- Kamptal: 3,802, 8.28%
- Weinviertel: 13,356, 29.10%
- so. NÖ: 30, 0.07%
Niederösterreich: 27,128, 59.10%
- Süd-Oststeiermark: 1,400, 3.05%
- Südsteiermark: 2,340, 5.10%
- Weststeiermark: 500, 1.09%
Steiermark: 4,240, 9.24%
- Wien: 612, 1.33%
Wien: 612, 1.33%
Interesting interviews with top chateaux in Bordeaux
I’m not quite sure why they have done it but it is a very ambitious effort. The Swedish wine importer Hjo Grosshandel has published a dozen video interviews with a handful of the great and glorious chateau in Bordeaux. The interviews were done (it seems) at the primeur tastings earlier this year, and the main theme is the 2010 vintage. They have managed to get a quiet moment with the heads of each chateau and the result is exceptionally interesting (and ambitions) compared to much of what you see on wine online. Well done! You can see all the videos on Hjo Grosshandel’s YouTube channel. (And, yes, they are in English!). These are the chateaux they cover:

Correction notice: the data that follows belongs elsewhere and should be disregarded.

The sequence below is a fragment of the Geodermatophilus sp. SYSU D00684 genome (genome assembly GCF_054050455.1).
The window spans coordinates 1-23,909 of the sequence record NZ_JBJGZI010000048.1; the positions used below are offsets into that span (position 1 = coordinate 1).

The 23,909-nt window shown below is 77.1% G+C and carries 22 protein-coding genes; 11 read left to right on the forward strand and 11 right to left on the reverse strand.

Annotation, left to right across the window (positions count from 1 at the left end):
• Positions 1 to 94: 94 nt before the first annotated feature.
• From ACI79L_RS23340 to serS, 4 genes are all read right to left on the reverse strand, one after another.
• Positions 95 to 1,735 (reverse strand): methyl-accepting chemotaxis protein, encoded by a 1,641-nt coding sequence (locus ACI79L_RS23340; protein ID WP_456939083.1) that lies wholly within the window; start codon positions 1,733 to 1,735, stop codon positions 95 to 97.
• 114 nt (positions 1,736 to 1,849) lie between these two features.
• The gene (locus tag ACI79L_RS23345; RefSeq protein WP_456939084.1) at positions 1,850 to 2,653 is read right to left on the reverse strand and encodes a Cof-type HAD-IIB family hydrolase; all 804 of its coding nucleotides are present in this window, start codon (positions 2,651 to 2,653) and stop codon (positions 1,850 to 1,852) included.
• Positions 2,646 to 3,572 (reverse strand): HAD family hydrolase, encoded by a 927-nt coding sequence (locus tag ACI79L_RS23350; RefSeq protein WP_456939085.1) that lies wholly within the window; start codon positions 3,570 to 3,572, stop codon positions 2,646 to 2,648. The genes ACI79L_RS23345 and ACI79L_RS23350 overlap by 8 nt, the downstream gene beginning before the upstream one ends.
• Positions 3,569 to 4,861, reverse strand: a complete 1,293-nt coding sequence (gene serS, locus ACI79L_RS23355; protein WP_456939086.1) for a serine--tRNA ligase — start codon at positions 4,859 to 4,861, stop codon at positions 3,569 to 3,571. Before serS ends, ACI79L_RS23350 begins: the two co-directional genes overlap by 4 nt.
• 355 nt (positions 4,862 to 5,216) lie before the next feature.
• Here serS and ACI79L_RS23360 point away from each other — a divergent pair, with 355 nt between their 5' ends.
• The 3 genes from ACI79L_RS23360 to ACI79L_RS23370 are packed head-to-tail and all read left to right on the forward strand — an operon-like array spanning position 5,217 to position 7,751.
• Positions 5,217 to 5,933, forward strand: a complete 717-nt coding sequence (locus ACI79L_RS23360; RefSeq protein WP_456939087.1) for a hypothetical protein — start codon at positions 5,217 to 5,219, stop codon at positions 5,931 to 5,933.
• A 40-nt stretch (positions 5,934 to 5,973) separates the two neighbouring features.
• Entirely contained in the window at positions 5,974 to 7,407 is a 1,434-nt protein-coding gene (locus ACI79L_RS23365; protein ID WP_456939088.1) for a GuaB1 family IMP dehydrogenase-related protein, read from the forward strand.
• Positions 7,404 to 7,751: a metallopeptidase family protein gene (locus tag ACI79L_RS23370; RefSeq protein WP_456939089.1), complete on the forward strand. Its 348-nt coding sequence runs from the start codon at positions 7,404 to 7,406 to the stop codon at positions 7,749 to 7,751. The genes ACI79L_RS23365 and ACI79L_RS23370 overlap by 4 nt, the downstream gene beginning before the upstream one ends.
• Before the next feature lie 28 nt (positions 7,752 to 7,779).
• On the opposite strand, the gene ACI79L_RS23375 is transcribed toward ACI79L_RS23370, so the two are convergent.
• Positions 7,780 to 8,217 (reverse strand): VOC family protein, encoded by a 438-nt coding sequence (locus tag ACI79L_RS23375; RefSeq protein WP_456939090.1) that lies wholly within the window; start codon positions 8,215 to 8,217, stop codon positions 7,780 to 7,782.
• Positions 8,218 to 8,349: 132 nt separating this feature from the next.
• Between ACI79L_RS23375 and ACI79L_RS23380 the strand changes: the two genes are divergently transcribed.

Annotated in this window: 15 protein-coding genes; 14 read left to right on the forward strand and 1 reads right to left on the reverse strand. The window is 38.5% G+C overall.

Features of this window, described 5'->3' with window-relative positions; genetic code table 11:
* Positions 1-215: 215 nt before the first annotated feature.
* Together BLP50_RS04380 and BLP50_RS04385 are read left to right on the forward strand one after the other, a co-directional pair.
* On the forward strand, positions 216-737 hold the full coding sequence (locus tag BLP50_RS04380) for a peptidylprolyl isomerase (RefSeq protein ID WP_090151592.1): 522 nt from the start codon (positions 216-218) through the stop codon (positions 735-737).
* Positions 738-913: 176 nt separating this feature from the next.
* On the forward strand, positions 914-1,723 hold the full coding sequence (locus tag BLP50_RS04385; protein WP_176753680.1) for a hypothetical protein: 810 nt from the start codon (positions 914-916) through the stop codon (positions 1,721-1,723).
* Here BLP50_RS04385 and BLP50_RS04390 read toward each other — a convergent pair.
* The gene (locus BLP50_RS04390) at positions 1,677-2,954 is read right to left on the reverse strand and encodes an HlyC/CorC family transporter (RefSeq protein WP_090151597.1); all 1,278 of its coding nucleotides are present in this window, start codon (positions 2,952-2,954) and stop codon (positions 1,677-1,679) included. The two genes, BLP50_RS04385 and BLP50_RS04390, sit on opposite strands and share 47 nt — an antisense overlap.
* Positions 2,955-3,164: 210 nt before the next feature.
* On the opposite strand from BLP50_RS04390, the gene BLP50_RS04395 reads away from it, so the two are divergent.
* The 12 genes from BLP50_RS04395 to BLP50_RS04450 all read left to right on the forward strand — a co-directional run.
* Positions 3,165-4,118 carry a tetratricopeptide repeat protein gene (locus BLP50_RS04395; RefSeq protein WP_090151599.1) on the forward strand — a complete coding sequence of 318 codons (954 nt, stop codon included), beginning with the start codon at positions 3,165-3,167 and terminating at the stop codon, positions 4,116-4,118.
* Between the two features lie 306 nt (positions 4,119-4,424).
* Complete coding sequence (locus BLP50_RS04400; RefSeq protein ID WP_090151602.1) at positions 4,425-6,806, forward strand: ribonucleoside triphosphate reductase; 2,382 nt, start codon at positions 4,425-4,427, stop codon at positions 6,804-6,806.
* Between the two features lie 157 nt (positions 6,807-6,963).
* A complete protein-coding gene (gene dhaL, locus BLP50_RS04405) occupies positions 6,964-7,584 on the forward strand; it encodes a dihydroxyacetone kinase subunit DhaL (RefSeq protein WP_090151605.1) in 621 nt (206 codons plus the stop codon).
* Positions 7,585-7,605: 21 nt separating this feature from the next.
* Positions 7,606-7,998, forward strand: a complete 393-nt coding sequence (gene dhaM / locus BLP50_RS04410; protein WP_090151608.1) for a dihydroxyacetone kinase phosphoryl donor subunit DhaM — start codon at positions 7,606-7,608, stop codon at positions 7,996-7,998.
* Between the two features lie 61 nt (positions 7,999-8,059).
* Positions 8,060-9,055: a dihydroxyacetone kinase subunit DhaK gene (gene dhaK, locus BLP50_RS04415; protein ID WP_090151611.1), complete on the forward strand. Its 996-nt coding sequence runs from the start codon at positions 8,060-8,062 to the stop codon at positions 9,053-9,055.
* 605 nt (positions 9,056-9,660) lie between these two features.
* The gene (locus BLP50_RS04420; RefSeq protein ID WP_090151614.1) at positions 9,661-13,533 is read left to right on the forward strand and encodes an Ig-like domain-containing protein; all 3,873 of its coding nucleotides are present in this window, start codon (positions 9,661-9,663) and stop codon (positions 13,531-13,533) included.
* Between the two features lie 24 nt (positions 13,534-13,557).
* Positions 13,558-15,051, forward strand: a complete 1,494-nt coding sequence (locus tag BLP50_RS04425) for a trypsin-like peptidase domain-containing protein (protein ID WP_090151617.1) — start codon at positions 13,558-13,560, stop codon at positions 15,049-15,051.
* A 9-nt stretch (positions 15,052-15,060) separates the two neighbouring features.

- Château Pontet-Canet
- Domaine de Courteillac
- Château Margaux
- Château Pichon Longueville comtesse de Lalande
- Château Cheval Blanc & Château d´Yquem
- Château Mouton Rothschild
- Château Beychevelle
- Château Picque-Caillou
- Château Cos d´Estournel
- Château Pétrus
- Château Pichon-Baron
- Ets. Jean-Pierre Moueix
Well-crafted writing online on wine: Born Digital Wine Awards
The Born Digital Wine Awards is a “competition” for writers, and video producers, professional or not, on the internet. The first edition of the BDWA has just been completed and the winners were announced a few days ago. Congratulations!
- Best Wine Tourism Feature: Wink Lorch Wine Days Out in the French Alps
- Best Editorial Wine Writing; Tim Atkin Towards a New Chile (Part 1)
- Best Winery Self-Produced Content: Randall Grahm On a Mission: The Germ of an Idea
- Best Investigative Wine Piece: Richard Ross Phylloxera– the English connection
- Best Wine Themed Video: Jay Selman (Directed by Mark Ryan) The Scent of Black
(We too participated in the BDWA, in the category Best Investigative Wine Piece, with an article called “VinNet: An exciting new news site about wine?” (translated by BDWA from Swedish). We were shortlisted but did not win…)
Why not participate yourself if you write about wine?
Vine planting rights: a return to protectionism?